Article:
At a press conference July 27, 2010, the nonprofit, nonpartisan citizens’ lobbying group Common Cause called on corporations and unions in the state of Minnesota to pledge not to make political campaign contributions. Since the Citizens United v. Federal Election Commission 2010 ruling was handed down by the U.S. Supreme Court, the portion of the McCain-Feingold Act which prohibited corporations and unions from making political contributions was struck down.1 Accordingly, corporations and unions may now make unlimited financial contributions from their treasury funds to political groups, although not directly to candidates – yet.2
Mike Dean, Executive Director of Common Cause Minnesota, said the Citizens United decision has had a corrupting influence on politicians and represents a rejection of the common sense of American people who have fought against electioneering. Citing a study completed by the Carlson School of Management, Dean said that companies who make political contributions have worse corporate governance than those who do not, and that when managers use corporate funds to influence political campaigns they advance and improve political careers – not corporate values. He urged companies not to walk away from the philosophy of corporate responsibility in order to “make a quick buck.” Until now, Minnesota has avoided the kind of corruption seen in states like California, and Minnesota can’t afford the kind of corporate governance that would drown out the middle class.
In addition to pledging not to fund politicians and campaigns, Dean suggested corporations and unions contribute to the unfunded Political Contribution Refund program in Minnesota which was a highly successful program enabling ordinary citizens to affect campaigns. Largely due to Minnesota’s PCR program, 45% of campaigns have been typically funded by small contributions (as opposed to large donations from special interest groups) compared to a nationwide average of just 9%. (The PCR program was recently eliminated under the leadership of Gov. Pawlenty.3)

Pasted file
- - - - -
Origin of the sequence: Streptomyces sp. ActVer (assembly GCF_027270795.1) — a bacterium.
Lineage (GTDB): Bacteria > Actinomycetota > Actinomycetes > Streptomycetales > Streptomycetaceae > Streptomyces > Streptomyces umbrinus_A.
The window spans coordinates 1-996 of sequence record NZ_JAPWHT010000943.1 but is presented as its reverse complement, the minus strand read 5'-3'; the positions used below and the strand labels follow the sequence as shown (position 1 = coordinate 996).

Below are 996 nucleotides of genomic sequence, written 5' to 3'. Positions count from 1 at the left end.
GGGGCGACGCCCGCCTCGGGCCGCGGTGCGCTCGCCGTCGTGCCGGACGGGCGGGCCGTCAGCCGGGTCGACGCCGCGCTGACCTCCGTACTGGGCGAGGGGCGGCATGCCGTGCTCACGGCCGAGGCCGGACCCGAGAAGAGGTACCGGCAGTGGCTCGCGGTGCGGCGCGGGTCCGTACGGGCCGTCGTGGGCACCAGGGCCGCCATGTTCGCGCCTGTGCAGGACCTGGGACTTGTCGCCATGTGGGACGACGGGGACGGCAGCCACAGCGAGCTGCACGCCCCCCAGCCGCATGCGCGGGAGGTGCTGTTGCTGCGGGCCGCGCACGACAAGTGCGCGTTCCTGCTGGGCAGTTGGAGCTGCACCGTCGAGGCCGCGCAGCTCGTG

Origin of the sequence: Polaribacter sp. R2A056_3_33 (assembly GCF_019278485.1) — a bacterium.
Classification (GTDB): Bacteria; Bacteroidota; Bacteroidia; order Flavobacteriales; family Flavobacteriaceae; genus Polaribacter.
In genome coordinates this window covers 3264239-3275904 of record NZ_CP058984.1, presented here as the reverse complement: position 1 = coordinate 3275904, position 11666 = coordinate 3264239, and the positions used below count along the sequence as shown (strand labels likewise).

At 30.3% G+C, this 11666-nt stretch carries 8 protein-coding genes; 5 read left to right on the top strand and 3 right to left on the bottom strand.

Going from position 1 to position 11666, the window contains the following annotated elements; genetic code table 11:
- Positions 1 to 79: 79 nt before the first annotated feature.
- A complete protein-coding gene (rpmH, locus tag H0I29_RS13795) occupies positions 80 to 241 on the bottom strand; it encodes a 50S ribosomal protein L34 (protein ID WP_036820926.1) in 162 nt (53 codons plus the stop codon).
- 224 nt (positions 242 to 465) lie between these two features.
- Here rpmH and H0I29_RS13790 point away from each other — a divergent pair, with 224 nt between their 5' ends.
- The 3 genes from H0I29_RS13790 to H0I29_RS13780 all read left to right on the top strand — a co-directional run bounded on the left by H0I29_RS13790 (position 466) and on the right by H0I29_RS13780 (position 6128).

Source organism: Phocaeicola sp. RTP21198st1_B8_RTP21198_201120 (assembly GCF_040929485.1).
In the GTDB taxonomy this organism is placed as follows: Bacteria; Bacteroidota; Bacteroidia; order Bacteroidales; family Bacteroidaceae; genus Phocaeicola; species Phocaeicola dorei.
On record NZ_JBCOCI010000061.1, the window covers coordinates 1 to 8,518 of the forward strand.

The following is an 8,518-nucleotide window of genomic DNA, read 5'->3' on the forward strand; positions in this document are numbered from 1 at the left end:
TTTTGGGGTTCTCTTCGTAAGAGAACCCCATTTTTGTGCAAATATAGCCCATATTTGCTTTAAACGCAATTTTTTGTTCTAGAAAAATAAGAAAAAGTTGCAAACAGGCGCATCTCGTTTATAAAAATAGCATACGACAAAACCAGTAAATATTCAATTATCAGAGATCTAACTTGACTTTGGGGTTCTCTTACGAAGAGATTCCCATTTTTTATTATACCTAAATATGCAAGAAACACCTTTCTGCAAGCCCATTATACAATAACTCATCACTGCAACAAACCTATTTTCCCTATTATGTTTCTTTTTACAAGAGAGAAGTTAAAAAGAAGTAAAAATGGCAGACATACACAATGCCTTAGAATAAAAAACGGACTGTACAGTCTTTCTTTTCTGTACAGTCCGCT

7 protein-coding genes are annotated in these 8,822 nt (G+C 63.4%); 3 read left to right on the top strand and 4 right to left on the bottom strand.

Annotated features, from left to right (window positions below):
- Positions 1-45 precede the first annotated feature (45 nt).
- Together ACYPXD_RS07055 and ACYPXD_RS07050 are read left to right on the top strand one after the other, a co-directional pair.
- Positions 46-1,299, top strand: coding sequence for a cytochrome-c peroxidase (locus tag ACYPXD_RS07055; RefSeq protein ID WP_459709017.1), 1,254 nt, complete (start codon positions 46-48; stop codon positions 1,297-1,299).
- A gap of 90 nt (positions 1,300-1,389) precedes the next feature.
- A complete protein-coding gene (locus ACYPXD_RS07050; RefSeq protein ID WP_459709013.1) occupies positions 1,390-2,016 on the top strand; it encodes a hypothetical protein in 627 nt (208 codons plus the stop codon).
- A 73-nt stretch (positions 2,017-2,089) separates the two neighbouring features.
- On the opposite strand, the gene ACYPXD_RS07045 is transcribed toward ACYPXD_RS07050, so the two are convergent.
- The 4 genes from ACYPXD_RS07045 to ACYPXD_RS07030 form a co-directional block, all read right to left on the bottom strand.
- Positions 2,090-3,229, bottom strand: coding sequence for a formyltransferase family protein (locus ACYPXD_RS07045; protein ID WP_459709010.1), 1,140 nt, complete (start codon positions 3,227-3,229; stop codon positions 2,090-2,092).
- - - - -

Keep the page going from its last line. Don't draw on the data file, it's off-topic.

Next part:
During a brief Q&A period, Dean was asked if Common Cause would take further action if his call to corporations and unions was ignored. Dean said, “We want to make sure shareholders, customers and the public know [what’s] happening and will,” and urged companies to sign the pledge. Seven Minnesota companies have reportedly already made large donations, but there are 93 more that can still pledge.
When asked whether he had evidence of ramifications to companies who have already made donations, Dean responded he was unaware of any full-fledged boycotts, but cautioned that companies who violate the concept of social responsibility in Minnesota suffer damage to their reputations. With regard to legislative action, Dean said that Common Cause wants to improve the PCR program, to move away from the corporate- and union-funded system and toward a low-dollar public system. He also mentioned wanting to close a loophole whereby ill-defined organizations – or those with misleading names such as the “Organization for Marriage” – are allowed to produce and/or fund television commercials, etc., without disclosing who they are.
Dean was asked if he would be making similar appeals to candidates to which he replied, “Yes, that’s a separate issue.”
This press conference comes in the wake of a contribution made by Target Corp. to teaparty gubernatorial candidate Tom Emmer through a conservative group calling itself “MN Forward.” The group has funneled over $1 million this year to candidates from various companies including Pentair Inc., Hubbard Broadcasting Inc., Davisco Foods International, Polaris Industries Inc. and Best Buy Inc.4 Coincidentally, MN Forward is run by Gov. Pawlenty’s former press secretary, Brian McClung. As Pawlenty is expected to announce his bid for the 2012 presidency within a few months and is already seeking donations to his own PAC, the relationship between McClung and Pawlenty – and the PACs – may well come under scrutiny in the months leading up to the 2012 election. Corporate executives and union officials need to accept this as they consider the call for corporate responsibility.
Watch the press conference at TheUptake.